By Lori Midson
By Cafe Society
By Cafe Society
By Lori Midson
By Mark Antonation
By Nathalia Velez
By Jonathan Shikes
By Alex Brown
It's a brilliant concept: Let diners cook their own food. Not only does the restaurant save the cost of a grill man, but it also erases any annoying misconceptions about how long it takes food to cook--and how fast a kitchen should work.
The idea is not exactly new, though. Back when Mongols horded, they introduced the notion of do-it-yourself grilling across the backyards of much of Asia, including Korea. In fact, a lot of Korean food still carries the Mongolian stamp, particularly the popular barbecue that's cooked on a cast-iron disk known as a Genghis Khan griddle.
This venerable Korean tradition is given a thoroughly modern treatment at Silla (say "shi-la"), a four-month-old restaurant in Aurora owned by Yong K. Lee, who left Korea twenty years ago and took the name for his new venture from the ancient moniker of his native country's southeastern corner. Although Silla is Lee's first restaurant, it appears to be in the hands of an accomplished veteran. The dining rooms look as though they were carved out of polished wood and jade. Each contains several large tables, which are surrounded by soft-seated chairs on wheels and centered by grills complete with gas flames and fancy covers.
3005 S. Peoria St.
Aurora, CO 80014
With this thing staring us in the face like a vacant black eye, it was impossible not to order at least a few barbecue entrees. At the strong suggestion of the hostess, we tried the kal bi ($12.95) and the king prawns ($14.95). The former featured short ribs marinated in Silla's "special sauce," a thin combination of sesame oil, soy sauce, garlic and ginger (four of the most common Korean ingredients). The raw ribs were cut apart tableside and strewn about the barbecue plate--and that was the last time a waitperson touched them. Already on the plate were the "prawns," whose description on the menu proved to be a massive misnomer. The term prawn can refer to a lobster-like shellfish, a freshwater shrimp, and even generically to any shrimp in the "jumbo" (15 to a pound) category. These shrimp, however, were more in the 31- to 35-per-pound range, which rendered them deserving of no appellation grander than "medium shrimp"--much less designation as kingly prawns.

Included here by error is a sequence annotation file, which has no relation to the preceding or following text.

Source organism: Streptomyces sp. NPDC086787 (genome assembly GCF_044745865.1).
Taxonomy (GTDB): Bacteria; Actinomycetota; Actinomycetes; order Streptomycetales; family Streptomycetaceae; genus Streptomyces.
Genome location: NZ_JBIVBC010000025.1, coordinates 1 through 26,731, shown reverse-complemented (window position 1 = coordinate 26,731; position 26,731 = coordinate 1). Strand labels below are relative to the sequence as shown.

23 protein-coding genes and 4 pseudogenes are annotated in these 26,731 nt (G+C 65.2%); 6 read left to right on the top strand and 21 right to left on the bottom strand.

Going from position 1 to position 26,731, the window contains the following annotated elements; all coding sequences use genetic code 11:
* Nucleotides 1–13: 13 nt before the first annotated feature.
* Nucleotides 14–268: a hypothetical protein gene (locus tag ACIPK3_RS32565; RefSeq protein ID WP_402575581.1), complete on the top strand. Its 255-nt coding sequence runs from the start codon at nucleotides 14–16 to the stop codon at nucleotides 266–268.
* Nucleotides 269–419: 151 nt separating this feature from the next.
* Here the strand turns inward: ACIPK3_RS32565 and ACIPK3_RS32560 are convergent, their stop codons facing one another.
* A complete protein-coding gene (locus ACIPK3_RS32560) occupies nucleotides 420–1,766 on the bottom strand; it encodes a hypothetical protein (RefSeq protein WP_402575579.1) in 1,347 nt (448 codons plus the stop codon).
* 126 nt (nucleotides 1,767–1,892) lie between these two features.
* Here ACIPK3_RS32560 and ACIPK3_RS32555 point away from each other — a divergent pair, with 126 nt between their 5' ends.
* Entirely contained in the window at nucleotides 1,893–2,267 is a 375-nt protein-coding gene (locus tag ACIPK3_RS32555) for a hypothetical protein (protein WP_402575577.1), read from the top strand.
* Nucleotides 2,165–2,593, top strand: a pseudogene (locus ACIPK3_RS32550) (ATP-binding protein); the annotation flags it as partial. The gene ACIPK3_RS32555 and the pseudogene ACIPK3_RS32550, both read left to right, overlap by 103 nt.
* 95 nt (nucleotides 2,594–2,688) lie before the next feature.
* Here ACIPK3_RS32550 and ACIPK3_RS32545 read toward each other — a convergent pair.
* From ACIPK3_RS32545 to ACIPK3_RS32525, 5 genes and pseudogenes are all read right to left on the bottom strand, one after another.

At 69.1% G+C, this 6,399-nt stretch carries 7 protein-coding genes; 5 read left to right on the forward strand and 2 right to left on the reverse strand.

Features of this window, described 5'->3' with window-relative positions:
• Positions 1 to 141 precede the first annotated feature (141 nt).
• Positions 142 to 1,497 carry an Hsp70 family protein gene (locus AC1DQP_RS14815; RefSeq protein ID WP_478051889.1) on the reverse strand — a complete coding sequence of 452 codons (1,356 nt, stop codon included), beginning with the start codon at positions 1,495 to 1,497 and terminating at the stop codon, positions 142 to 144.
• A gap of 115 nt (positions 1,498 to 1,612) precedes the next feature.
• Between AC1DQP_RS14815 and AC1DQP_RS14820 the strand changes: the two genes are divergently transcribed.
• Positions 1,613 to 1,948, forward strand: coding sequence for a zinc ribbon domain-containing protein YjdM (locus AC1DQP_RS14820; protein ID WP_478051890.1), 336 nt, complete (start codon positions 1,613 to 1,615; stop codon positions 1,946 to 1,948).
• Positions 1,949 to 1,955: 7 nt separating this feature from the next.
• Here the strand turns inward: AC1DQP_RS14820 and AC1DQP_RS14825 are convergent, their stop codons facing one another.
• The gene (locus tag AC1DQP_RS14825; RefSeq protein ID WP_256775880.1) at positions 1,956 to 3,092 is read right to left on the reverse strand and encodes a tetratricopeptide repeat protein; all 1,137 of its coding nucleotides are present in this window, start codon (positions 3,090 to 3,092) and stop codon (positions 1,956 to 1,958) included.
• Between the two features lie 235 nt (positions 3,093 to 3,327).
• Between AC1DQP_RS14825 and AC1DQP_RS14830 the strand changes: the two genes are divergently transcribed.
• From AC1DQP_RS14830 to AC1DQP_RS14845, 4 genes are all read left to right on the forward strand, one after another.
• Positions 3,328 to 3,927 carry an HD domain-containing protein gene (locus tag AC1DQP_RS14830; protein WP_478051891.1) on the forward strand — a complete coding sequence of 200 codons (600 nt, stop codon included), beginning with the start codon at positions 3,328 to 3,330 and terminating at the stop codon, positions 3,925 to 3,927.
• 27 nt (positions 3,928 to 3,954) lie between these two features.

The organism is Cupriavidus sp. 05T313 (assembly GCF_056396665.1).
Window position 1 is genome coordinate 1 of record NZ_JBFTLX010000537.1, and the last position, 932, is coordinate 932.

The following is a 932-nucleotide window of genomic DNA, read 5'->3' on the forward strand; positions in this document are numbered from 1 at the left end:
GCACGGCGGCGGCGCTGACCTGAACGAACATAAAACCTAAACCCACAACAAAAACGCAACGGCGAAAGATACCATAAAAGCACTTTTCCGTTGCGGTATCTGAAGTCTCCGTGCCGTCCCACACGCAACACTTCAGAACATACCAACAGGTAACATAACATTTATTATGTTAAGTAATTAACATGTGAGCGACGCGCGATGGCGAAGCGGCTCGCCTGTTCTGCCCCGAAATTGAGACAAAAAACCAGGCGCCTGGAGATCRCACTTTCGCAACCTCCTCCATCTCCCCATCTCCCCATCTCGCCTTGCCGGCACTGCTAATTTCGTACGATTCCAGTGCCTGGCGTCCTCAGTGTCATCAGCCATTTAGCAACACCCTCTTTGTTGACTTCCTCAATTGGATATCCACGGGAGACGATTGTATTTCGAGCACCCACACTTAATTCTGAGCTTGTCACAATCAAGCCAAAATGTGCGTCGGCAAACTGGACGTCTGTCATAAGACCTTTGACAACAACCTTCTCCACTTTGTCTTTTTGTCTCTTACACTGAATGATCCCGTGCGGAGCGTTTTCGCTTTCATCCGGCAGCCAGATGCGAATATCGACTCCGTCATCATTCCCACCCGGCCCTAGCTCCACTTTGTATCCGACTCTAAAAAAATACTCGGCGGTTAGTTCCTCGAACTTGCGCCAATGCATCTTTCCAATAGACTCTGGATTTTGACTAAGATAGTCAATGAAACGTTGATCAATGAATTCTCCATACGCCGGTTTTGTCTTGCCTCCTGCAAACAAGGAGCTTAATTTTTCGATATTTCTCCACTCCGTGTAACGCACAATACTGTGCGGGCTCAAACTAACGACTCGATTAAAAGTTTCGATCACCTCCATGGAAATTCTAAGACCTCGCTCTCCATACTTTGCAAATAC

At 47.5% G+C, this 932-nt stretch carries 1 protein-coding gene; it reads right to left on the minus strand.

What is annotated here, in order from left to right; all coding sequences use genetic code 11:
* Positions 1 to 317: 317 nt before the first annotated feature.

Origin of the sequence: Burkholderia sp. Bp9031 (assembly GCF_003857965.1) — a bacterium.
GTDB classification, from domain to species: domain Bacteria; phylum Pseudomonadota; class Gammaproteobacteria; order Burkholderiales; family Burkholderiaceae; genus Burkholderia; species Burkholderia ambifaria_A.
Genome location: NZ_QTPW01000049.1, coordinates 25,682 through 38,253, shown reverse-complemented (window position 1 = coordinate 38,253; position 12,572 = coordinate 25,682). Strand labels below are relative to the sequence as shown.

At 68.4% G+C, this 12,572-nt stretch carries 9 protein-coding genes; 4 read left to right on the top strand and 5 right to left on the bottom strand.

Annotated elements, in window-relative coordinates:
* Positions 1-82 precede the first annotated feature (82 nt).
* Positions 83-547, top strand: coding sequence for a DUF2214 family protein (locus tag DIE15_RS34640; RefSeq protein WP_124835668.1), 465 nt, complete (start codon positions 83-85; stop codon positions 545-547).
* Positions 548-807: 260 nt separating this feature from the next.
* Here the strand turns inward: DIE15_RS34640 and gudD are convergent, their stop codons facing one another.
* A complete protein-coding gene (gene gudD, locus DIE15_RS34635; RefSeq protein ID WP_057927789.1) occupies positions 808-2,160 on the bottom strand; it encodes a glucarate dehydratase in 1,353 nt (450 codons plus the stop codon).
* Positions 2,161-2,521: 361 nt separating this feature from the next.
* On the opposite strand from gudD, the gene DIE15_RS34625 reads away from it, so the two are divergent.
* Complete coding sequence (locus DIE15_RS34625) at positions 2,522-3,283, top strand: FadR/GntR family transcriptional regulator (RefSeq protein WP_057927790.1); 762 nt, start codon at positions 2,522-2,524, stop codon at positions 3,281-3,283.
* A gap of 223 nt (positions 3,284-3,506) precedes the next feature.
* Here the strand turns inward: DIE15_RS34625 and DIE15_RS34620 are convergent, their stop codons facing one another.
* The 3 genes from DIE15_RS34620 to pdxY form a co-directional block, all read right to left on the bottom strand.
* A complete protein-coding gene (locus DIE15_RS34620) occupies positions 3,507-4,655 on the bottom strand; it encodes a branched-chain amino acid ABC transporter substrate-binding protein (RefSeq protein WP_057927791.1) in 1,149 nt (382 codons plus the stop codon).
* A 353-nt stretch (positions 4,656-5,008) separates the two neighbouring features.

But by now things were really cooking at our table, so we forgave the royal blunder. As we fought to appear masters of our own fate--or at least the grill--we turned over each piece at least twelve times. Until, that is, we became so involved in a heated discussion that we sort of let our dinners burn--a depressing proposition until we tasted the remaining shards and found that the crisp saltiness of the ribs had become even more intense during the extra time on the grill. Since the shrimps' marinade was lighter, though, we would have been better off fishing them out before they passed well-done.
Fortunately, the accompaniments to a Korean barbecue--the na mool--are the far more interesting part of the meal, and Silla offers a wonderful collection of the cold-cooked tidbits and marinated vegetables. Since a diner gets three sides with each entree, we were in line for a dozen different dishes. The first was kimchi, one of the few easily recognizable Korean foods and actually a culinary aberration for a country noted for its simple fare and uncomplicated flavors. The pickled cabbage leaves, fermented without vinegar, sat in a pool of liquid that contained the standard garlic, ginger and lots of crushed chiles--but not much salt. That light touch gave Silla's kimchi a fresher quality, which came as a pleasant surprise, since the dish is a restaurant's dream--it keeps forever--but often tastes like a leftover from Genghis's own table.
Several of the other na mool dishes were equally impressive versions of old standards: sesame-oil-soaked spinach studded with sesame seeds; bean sprouts sprinkled with peanuts. Radishes, which frequently crop up in Korean cuisine, appeared in two forms: One small white bowl housed part of a daikon cut into large chunks and heavily heated with chiles; another bowl held a pile of red radishes sweetening in sugar water. Most of the sides swam in some sort of liquid: Cubes of agar agar--molded gelatin extracted from seaweed--sat in soy sauce; caramelized slices of lotus root rested in their own juices. And a few were clearly designed to appeal to American tastes: baked beans, browned pieces of potato, a salad of limp iceberg lettuce and carrot shreds drowning in a spicy vinegar dressing.
One thing on the menu clearly not intended for the typical American diner is the skate ($12.95), which is why we decided to try it. But after we placed our order for the ray, the hostess kept coming back to our table and repeating, "Skate? The skate? You want the skate?" apparently forgetting her earlier offer: "If you want trouble with the menu, let me know."
And trouble was exactly what we got. Although the sashimi-style ray had been soaked in a wonderfully eye-popping paste that was lethally spicy, the dish arrived as a junkyard heap of onions and daikon with shredded skate-fin meat that hadn't been separated from the cartilage. The strips were so thin that we couldn't pick between the flesh and gristle, either, and we wound up taking the whole deal home--where it sat in the refrigerator for a week before we finally surrendered and tossed it.